From the beginning, Soft Cell never looked quite right together. When the British duo made its debut on Top of the Pops in 1981, as its strutting, stripped-down cover of “Tainted Love” was climbing the charts, 24-year-old singer Marc Almond introduced himself in heavy black eyeliner, a studded neckband, and gold bangles, pouting and gyrating around the stage. Standing at a keyboard behind him was 22-year-old producer Dave Ball, the buttoned-up game-show host to Almond’s outré clubgoer. As Soft Cell, they created electronic pop tempered with Northern soul, the strain of American blues and soul music then being pumped through raucous UK clubs that rivaled New York City’s most debauched discos. The pair would leave a transgressive mark on the early 1980s and beyond, to their dismay.
Almond grew up in Southport, a seaside town north of Liverpool where he felt out of place from an early age. Using pirate radio and movies as an escape from an abusive home life, he fostered an early love of camp and performance as someone “sexually confused, academically disadvantaged, and physically challenged,” as he wrote in his 1999 autobiography, Tainted Life. By the time he left for school in Leeds, Almond found delight in the bedsit he rented beneath a brothel, the only space he could afford. He festooned it with posters and red neon lights, planting the seeds for the delightfully sordid settings that would populate his lyrics.
Ball was raised farther up the coast, adopted into a working-class family in Blackpool. He spent his youth attending parties at clubs like the Highland Room, the town’s premier Northern soul spot, and obsessively collecting Tamla and Stax singles after he heard them on the tartan-carpeted dancefloor. It was at one of those clubs that the 16-year-old Ball heard Gloria Jones’ voice for the first time, when her original rendition of “Tainted Love” sent his head spinning.
By 1977, both were enrolled at Leeds Polytechnic; Almond, who had already earned a reputation as a scandalous performance artist (cat food and bloodletting were common elements), happened to be the first person Ball saw on campus, unmissable in gold lamé jeans and a leopard-print T-shirt. They were fast friends, kindred spirits in their obsessive love of punk and electronic music, cult films, and kitsch. Once Ball started to work seriously with a Korg synthesizer, he brought his experiments to Almond, pushing Soft Cell—a play on words that summed up their favorite themes of “consumerist nightmares and suburban insanity”—into its early stages.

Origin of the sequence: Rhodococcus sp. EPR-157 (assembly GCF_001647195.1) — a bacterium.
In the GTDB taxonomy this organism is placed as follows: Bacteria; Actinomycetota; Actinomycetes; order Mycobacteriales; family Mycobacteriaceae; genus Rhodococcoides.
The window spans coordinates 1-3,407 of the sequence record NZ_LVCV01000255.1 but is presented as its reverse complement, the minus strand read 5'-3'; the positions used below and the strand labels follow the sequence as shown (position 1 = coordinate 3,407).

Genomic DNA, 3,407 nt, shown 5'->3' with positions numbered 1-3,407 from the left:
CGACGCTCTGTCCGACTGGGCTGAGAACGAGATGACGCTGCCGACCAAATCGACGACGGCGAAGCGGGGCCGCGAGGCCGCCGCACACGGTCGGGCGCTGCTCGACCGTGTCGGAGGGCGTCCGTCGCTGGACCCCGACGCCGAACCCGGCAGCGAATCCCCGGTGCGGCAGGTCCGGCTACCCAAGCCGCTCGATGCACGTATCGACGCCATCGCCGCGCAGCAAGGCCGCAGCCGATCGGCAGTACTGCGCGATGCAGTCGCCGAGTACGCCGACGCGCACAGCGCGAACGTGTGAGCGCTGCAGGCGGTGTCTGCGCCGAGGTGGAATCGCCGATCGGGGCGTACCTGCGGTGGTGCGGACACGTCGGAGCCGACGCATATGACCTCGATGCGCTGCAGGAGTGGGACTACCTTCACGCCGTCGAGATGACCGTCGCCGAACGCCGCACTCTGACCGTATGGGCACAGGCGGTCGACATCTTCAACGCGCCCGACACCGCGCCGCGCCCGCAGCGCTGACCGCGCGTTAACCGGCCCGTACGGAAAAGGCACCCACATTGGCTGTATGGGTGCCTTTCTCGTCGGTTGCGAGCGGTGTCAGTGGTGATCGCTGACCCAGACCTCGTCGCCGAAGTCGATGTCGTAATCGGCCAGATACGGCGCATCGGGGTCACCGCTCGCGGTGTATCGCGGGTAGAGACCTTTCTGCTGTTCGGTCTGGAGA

Synth pop was just beginning to find popular audiences in 1980, as the advent of cheaper equipment helped pave the way for a more democratic, far-flung scene. Ball and Almond’s music grew directly out of Kraftwerk’s pleasantly menacing electro pop, plus Suicide’s desiccated punk and the cabaret operatics of French chanson. Soft Cell debuted at a college Christmas show two short months after they met, performing ramshackle, anticonsumerist songs against a backdrop of Super 8 films of destroyed radios and industrial landscapes. The art-punk spark was lit. They would go on to perform more than 20 roughly sketched songs at subsequent shows, many of which formed the basis of their debut album (a spare, stuttering version of opener “Frustration” appeared on their four-track debut EP, Mutant Moments). Even early on, Almond’s lyrics were projected through a filmic lens smeared with grime: the duo’s tinny, galloping single “Girl With the Patent Leather Face,” inspired by J.G. Ballard’s Crash, memorably merges plastic surgery and S&M imagery into one twisted union.